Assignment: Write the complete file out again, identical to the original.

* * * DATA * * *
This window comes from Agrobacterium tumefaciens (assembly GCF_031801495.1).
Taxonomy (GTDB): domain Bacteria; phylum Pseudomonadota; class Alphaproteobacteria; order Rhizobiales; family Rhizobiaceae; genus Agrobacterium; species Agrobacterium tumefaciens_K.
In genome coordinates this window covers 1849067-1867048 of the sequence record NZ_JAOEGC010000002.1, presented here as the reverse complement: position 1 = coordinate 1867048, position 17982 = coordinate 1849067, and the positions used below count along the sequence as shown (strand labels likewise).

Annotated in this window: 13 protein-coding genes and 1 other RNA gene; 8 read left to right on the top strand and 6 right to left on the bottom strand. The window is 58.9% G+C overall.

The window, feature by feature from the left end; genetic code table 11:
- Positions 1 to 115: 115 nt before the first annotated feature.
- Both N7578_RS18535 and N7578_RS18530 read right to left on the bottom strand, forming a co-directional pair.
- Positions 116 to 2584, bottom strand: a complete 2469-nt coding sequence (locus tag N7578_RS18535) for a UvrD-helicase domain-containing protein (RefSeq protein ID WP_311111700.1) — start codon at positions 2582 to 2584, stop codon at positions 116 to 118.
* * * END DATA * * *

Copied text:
This window comes from Agrobacterium tumefaciens (assembly GCF_031801495.1).
Taxonomy (GTDB): domain Bacteria; phylum Pseudomonadota; class Alphaproteobacteria; order Rhizobiales; family Rhizobiaceae; genus Agrobacterium; species Agrobacterium tumefaciens_K.
In genome coordinates this window covers 1849067-1867048 of the sequence record NZ_JAOEGC010000002.1, presented here as the reverse complement: position 1 = coordinate 1867048, position 17982 = coordinate 1849067, and the positions used below count along the sequence as shown (strand labels likewise).

Annotated in this window: 13 protein-coding genes and 1 other RNA gene; 8 read left to right on the top strand and 6 right to left on the bottom strand. The window is 58.9% G+C overall.

The window, feature by feature from the left end; genetic code table 11:
- Positions 1 to 115: 115 nt before the first annotated feature.
- Both N7578_RS18535 and N7578_RS18530 read right to left on the bottom strand, forming a co-directional pair.
- Positions 116 to 2584, bottom strand: a complete 2469-nt coding sequence (locus tag N7578_RS18535) for a UvrD-helicase domain-containing protein (RefSeq protein ID WP_311111700.1) — start codon at positions 2582 to 2584, stop codon at positions 116 to 118.